Consumers are protected in the bill. Heritage makes extremist warnings of higher energy prices, but ignores consumer protection and cost-containment provisions in the bill. The pollution reduction program allocates 30 percent of revenues from the program to local electric distribution companies, which are required to “protect consumers from electricity price increases.” It also overlooks cost-containment provisions, including a minimum reserve auction price and a strategic reserve.

Manufacturers are protected in the bill. Kerry-Boxer provides assistance for energy-intensive and trade-sensitive industries, allocating 15 percent of allowance revenues in 2014 and 2015 to help manufacturers develop more efficient practices. The Environmental Protection Agency concludes that this allocation is more than sufficient to protect the manufacturing sector.

Ratepayers will only have modest costs. Under both Kerry-Boxer and the House-passed American Clean Energy and Security Act, the Environmental Protection Agency estimates that average costs per household will be between $80 and $111 annually. The Natural Resources Defense Council estimates that by 2020, the average American household will save $6 per month in energy costs due to the investment and efficiency provisions in the American Clean Energy and Security Act, which is so similar to Kerry-Boxer that the costs would be the same. The states with the biggest savings are also those most dependent on coal: Ohio, West Virginia, and Pennsylvania, among others.

Clean-energy and climate reform will save consumers money. The average family’s annual spending on oil, gas, and electricity rose by more than $1,130 under the Bush administration’s energy policies. An analysis of ACES finds that low-income consumers would receive $40 per year in 2020, and the American Council for an Energy-Efficient Economy projects that Americans could save $750 per household by 2020 and $3,900 by 2030.

Clean-energy and climate reform will create jobs. Heritage cites two European studies to promote its anticlean-energy initiatives message. Yet both studies have been widely discredited. A Center for American Progress and University of Massachusetts study found that investing $150 billion in clean energy would create approximately 1.7 million new jobs in industries as diverse as new materials science, engineering, construction, and manufacturing. The same study found that investing in clean-energy projects creates three to four times more jobs than the same expenditure on the oil industry. The Pew Environment Group found that green jobs in the United States grew 9.1 percent from 1998 to 2007, compared to overall job growth of just 3.7 percent. What’s more, Kerry-Boxer provides green jobs and worker transition programs for jobs and education in clean energy, renewable energy, energy efficiency, and climate change adaptation.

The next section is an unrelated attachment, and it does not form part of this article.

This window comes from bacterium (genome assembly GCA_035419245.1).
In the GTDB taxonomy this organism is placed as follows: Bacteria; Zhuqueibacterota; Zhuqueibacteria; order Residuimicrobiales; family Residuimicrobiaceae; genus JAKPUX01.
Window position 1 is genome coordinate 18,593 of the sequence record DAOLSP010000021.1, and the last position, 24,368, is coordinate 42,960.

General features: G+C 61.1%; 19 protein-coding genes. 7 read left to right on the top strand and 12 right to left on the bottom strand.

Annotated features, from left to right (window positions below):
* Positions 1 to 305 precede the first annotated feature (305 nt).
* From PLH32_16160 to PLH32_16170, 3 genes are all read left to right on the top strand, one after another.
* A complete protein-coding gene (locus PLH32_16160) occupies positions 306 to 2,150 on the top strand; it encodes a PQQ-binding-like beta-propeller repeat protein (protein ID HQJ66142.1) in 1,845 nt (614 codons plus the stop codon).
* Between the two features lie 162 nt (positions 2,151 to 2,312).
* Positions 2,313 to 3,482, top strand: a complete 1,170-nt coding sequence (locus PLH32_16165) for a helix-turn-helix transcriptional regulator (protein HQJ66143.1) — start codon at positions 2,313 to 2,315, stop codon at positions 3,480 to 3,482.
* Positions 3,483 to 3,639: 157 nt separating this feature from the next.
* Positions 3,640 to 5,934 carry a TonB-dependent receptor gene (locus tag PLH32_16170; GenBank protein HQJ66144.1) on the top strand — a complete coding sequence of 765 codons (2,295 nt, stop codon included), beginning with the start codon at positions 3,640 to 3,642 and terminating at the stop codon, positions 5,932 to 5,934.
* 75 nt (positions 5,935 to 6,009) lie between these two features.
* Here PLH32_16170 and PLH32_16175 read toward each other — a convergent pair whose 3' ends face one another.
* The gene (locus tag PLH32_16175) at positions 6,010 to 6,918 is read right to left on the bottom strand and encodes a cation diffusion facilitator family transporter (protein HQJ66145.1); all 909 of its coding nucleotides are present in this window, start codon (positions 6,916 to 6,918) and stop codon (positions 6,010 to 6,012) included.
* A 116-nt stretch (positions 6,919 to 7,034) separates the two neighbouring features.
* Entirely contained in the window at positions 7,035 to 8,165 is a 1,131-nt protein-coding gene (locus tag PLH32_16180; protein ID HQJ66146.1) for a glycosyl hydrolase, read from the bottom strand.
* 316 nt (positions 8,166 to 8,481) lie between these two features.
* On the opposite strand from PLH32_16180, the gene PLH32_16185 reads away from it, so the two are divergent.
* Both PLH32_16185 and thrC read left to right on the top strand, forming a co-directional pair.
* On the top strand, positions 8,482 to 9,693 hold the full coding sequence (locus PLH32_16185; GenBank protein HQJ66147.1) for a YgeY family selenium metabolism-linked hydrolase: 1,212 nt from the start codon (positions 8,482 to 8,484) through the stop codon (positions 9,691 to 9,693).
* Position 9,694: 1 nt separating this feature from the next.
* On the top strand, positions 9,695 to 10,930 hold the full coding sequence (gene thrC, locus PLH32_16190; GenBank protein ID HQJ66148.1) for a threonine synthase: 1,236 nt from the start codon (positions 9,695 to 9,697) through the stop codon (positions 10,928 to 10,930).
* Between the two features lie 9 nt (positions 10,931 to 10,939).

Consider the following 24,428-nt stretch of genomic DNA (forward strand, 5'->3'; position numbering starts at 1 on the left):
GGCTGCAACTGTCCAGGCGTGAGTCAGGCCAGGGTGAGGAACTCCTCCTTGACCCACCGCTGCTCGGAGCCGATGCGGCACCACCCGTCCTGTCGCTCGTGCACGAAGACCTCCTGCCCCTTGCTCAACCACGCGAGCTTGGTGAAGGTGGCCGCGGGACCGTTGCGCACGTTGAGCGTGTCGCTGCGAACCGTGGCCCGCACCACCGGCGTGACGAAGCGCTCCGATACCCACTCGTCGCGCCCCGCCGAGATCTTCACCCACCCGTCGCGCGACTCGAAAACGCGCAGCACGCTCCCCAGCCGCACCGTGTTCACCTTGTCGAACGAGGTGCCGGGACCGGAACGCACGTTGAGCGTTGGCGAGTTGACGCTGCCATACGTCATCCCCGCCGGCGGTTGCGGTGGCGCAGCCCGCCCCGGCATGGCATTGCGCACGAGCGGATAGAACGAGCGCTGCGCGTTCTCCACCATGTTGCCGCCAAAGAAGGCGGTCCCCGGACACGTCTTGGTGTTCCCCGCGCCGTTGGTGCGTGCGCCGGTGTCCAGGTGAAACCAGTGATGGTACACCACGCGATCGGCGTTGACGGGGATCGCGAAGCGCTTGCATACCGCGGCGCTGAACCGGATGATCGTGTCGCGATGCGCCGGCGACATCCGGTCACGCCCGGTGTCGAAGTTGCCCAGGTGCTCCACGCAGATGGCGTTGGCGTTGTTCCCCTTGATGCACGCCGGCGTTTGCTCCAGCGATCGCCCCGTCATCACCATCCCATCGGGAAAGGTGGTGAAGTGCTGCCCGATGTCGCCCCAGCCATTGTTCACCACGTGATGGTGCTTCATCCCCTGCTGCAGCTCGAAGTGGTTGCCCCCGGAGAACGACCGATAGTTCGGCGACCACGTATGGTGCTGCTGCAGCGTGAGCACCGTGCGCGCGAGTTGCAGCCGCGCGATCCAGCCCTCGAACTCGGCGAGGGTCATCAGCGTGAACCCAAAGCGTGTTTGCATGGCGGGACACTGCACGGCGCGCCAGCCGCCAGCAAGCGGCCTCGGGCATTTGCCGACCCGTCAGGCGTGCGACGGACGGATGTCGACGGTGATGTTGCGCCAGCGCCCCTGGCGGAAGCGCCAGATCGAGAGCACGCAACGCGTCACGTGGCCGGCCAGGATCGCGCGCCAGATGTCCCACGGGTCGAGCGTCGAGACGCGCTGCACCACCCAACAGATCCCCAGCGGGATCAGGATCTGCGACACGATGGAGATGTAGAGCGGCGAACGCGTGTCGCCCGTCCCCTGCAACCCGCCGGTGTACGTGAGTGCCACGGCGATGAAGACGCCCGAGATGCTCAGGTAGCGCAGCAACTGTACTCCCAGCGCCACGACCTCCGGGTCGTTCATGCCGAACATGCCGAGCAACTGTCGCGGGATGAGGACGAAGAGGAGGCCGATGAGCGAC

Investments in clean-energy jobs and incentives are paying off. The American Recovery and Reinvestment Act included $80 billion for clean-energy initiatives. The process for distributing funding has been lengthy—only 6 percent of Department of Energy funding had been spent at the end of December 2009—but ARRA’s clean-energy provisions have already saved or created 63,000 jobs.

Clean-energy and climate legislation will make us more competitive. The United States is losing the clean-energy race. Other countries such as China are forging ahead with clean-energy policies and investments that are creating jobs and generating industries to help them become “the world’s leading exporter of clean energy technologies.” China is also the second-largest producer of scientific knowledge, right behind the United States. China plans to generate 15 percent of its energy from renewable sources by 2020. The country is the largest manufacturer of wind turbines, and is poised to be the leading manufacturer of solar panels. The Chinese are benefiting from an expanding economy and job growth; jobs in Chinese renewable energy industries are growing by 100,000 a year, totaling to 1.12 million in 2008.

Acting now will help our economy. Milken and Heritage do not consider the costs of inaction. The longer we wait to begin our clean-energy transformation, the further behind our competitors in China and Europe we will be, and the more expensive it will be to catch up. The majority of 144 economists polled by New York University’s Institute for Policy Integrity, or 84 percent, agree that global warming’s effects “create significant risks” to the economy, and 94 percent agree that the United States should join climate agreements to limit global warming. The Securities Exchange Commission said for the first time that companies should disclose to investors the risks that climate change poses to their businesses. The Institute for Policy Integrity at the New York University School of Law found that failing to deal with climate change will cost our economy an average of $27 million to $375 million every day from now until 2050. This does not include environmental costs or costs to public health.

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Rebecca Lefton is a Researcher for Progressive Media at American Progress.

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Rebecca Lefton

Senior Policy Analyst